Safety on the line: Does lobbying affect product recalls?

Does lobbying affect recalls?

Recalls are especially pervasive in the automobile industry.

By Khimendra Singh

Product recalls are inevitable events across many industries and underscore the intricate relationship between safety, trust and financial outcomes. The process of recalling a product involves withdrawing it from the market after discovering a defect or safety issue. Most important, the goal of the process is to remove the problematic product from the market to prevent any harm to consumers.

Some notable recalls include Johnson & Johnson’s Tylenol, Pfizer's Bextra and Firestone’s tires. But recalls are especially pervasive in the automobile industry. For example, a February 2024 National Highway Traffic Safety Administration report noted that Honda recalled over 750,000 U.S. vehicles due to an airbag defect. In the same month, Mercedes-Benz recalled about 105,000 SUVs needing a transmission software fix.

The negative impacts of product recalls, especially within industries such as automotive and pharmaceuticals, are profound. Beyond the immediate hazards — ranging from loss of life to severe injuries — these recalls can erode public confidence in brands. For instance, CNN News reported in 2015 that the number of fatalities linked to the General Motors’ ignition switch flaw climbed to 124. Recalls can also lead to staggering economic impact, encompassing direct costs like refunds, legal fees and loss of sales, alongside indirect consequences such as brand damage. In 2016 alone, automotive recalls cost about $22 billion in the U.S.

Given their substantial societal impact, it’s not surprising that these negative market events have drawn attention from researchers across various disciplines, including marketing. Notably, though, much of this research primarily concentrates on post-recall outcomes, such as stock market performance and impact on sales.

My colleague, Rajdeep Grewal, Ph.D., from the University of North Carolina at Chapel Hill, and I decided to take a closer look at the pre-recall stage, exploring the factors that lead to a recall decision in the first place. Specifically, our study examines the influence of political factors on firms’ recall decisions (i.e., whether to initiate a recall). Inspired by a 2010 U.S. Congressional report that discussed the possible role of political influence in recall decisions after vehicle-related accidents, our research investigates the possible association between recalls and lobbying, using data from nine years of automotive recalls and lobbying activities.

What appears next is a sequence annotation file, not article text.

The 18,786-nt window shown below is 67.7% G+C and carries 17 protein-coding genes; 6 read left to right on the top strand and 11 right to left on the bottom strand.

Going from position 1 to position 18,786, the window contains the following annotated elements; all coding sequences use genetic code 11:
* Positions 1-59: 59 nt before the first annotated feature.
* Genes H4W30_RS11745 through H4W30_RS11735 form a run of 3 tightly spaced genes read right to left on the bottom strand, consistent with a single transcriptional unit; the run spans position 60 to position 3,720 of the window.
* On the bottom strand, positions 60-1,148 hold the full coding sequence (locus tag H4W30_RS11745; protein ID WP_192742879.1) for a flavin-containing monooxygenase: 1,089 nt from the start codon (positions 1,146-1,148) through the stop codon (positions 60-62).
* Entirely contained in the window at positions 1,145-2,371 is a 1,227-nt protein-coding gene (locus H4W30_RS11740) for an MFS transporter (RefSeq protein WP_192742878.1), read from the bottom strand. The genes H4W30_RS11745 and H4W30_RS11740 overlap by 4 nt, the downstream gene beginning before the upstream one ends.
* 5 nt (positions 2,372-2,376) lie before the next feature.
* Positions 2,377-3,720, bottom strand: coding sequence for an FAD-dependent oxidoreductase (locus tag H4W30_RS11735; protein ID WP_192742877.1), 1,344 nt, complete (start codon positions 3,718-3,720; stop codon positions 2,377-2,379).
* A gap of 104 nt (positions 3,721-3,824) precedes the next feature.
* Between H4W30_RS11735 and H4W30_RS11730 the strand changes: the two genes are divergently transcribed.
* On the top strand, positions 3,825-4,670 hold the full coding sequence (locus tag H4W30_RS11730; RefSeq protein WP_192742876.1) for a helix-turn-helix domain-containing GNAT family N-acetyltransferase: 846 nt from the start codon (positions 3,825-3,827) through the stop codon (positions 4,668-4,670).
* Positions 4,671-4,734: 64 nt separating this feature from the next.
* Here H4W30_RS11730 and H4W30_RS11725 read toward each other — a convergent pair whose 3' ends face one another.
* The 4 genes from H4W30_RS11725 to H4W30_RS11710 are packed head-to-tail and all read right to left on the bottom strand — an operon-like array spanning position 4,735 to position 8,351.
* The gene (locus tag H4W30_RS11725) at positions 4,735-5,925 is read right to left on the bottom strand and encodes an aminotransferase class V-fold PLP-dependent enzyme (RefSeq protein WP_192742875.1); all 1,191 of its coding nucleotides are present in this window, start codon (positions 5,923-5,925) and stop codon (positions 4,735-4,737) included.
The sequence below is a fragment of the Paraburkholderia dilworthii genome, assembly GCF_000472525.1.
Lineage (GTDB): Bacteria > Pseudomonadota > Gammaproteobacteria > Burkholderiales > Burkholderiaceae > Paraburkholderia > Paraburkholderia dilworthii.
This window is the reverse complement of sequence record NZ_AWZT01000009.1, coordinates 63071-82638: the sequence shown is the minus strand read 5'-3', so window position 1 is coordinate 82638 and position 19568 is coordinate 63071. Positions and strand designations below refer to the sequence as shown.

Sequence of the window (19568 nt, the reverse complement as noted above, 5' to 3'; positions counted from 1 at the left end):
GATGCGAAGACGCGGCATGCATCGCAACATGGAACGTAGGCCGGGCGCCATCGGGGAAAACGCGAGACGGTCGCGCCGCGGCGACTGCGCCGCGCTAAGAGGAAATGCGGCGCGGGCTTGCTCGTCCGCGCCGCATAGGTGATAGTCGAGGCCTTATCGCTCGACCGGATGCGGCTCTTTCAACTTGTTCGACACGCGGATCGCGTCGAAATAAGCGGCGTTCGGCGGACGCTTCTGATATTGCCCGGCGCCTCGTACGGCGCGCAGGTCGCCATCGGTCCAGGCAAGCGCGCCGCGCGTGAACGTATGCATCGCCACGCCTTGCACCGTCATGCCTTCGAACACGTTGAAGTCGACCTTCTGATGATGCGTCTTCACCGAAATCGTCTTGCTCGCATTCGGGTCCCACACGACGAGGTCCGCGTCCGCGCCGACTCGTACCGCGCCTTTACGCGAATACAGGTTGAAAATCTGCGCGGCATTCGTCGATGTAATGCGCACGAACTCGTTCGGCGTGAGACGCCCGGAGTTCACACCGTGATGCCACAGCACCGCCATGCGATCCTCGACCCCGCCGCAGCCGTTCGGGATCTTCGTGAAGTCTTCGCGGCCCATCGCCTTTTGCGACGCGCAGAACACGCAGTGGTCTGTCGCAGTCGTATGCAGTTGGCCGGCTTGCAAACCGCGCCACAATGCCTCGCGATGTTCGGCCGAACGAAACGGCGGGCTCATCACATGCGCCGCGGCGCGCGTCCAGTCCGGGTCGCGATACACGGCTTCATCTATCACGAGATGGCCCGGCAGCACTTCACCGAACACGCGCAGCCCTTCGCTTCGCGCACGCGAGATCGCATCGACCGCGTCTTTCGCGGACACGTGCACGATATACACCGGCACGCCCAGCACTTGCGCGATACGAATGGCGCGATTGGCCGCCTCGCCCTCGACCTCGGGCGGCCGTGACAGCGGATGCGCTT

Results reveal a negative association between lobbying expenditures and voluntary recalls. We also find a decrease in mandatory recalls as lobbying expenditures go up. These findings empirically establish the validity of societal concerns pertaining to the influence of external factors on product recalls.

Traditionally, objective product quality should dictate recall decisions. Therefore, any element that can potentially affect these corrective actions warrants scrutiny. Broadly, this study sheds light on the influencing role of a political dimension within a product-market context. The interface of marketing and politics is a critical but underdeveloped research domain, especially in relation to regulatory oversight in industries in which such mandates have powerful influences on firms’ operations.

It is important to acknowledge the original purpose behind lobbying — to help stakeholders raise their voices within the political system. In a society valuing free speech and equal representation, banning lobbying is not the solution. Instead, advocating for enhanced checks and balances to mitigate undue influence on crucial product decisions is essential.

Our research also highlights a potential mitigating factor: media coverage. By amplifying the visibility of defects, independent media firms and consumer advocacy groups can help reduce lobbying’s impact on recall decisions, offering a pragmatic approach to safeguarding consumer interests.

So, while possible political influence on product recalls may present a challenge, fostering transparency and leveraging media coverage can be used as vital steps towards ensuring that consumer safety and product integrity remain at the forefront of industry practices.

Singh and Grewal’s article, “Lobbying and Product Recalls: A Study of the U.S. Automobile Industry,” was published by the American Marketing Association’s Journal of Marketing Research.